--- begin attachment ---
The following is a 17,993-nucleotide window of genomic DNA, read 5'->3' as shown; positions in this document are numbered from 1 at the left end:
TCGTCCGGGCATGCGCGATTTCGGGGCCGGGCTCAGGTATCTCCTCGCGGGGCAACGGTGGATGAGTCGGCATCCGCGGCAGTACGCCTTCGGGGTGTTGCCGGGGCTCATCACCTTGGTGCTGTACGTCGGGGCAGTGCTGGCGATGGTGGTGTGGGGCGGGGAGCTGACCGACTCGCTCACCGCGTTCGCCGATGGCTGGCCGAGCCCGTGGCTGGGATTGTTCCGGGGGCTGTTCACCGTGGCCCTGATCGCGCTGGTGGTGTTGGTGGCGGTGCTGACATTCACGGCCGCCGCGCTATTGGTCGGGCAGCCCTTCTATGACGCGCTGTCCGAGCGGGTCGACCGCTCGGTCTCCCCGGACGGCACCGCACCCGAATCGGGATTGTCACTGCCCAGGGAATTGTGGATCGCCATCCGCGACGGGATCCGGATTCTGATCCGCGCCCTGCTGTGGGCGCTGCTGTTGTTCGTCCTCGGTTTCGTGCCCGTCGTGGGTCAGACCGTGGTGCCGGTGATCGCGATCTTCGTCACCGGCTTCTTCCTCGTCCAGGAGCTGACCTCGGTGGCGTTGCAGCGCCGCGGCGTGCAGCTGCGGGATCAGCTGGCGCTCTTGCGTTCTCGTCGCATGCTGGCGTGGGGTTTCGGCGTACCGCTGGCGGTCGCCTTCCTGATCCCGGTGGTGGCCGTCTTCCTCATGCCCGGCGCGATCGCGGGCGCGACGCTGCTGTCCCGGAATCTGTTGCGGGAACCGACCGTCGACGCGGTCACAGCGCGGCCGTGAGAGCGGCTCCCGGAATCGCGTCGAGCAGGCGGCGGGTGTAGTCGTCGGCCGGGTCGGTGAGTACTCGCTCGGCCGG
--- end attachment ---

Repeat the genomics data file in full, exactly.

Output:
The following is a 17,993-nucleotide window of genomic DNA, read 5'->3' as shown; positions in this document are numbered from 1 at the left end:
TCGTCCGGGCATGCGCGATTTCGGGGCCGGGCTCAGGTATCTCCTCGCGGGGCAACGGTGGATGAGTCGGCATCCGCGGCAGTACGCCTTCGGGGTGTTGCCGGGGCTCATCACCTTGGTGCTGTACGTCGGGGCAGTGCTGGCGATGGTGGTGTGGGGCGGGGAGCTGACCGACTCGCTCACCGCGTTCGCCGATGGCTGGCCGAGCCCGTGGCTGGGATTGTTCCGGGGGCTGTTCACCGTGGCCCTGATCGCGCTGGTGGTGTTGGTGGCGGTGCTGACATTCACGGCCGCCGCGCTATTGGTCGGGCAGCCCTTCTATGACGCGCTGTCCGAGCGGGTCGACCGCTCGGTCTCCCCGGACGGCACCGCACCCGAATCGGGATTGTCACTGCCCAGGGAATTGTGGATCGCCATCCGCGACGGGATCCGGATTCTGATCCGCGCCCTGCTGTGGGCGCTGCTGTTGTTCGTCCTCGGTTTCGTGCCCGTCGTGGGTCAGACCGTGGTGCCGGTGATCGCGATCTTCGTCACCGGCTTCTTCCTCGTCCAGGAGCTGACCTCGGTGGCGTTGCAGCGCCGCGGCGTGCAGCTGCGGGATCAGCTGGCGCTCTTGCGTTCTCGTCGCATGCTGGCGTGGGGTTTCGGCGTACCGCTGGCGGTCGCCTTCCTGATCCCGGTGGTGGCCGTCTTCCTCATGCCCGGCGCGATCGCGGGCGCGACGCTGCTGTCCCGGAATCTGTTGCGGGAACCGACCGTCGACGCGGTCACAGCGCGGCCGTGAGAGCGGCTCCCGGAATCGCGTCGAGCAGGCGGCGGGTGTAGTCGTCGGCCGGGTCGGTGAGTACTCGCTCGGCCGG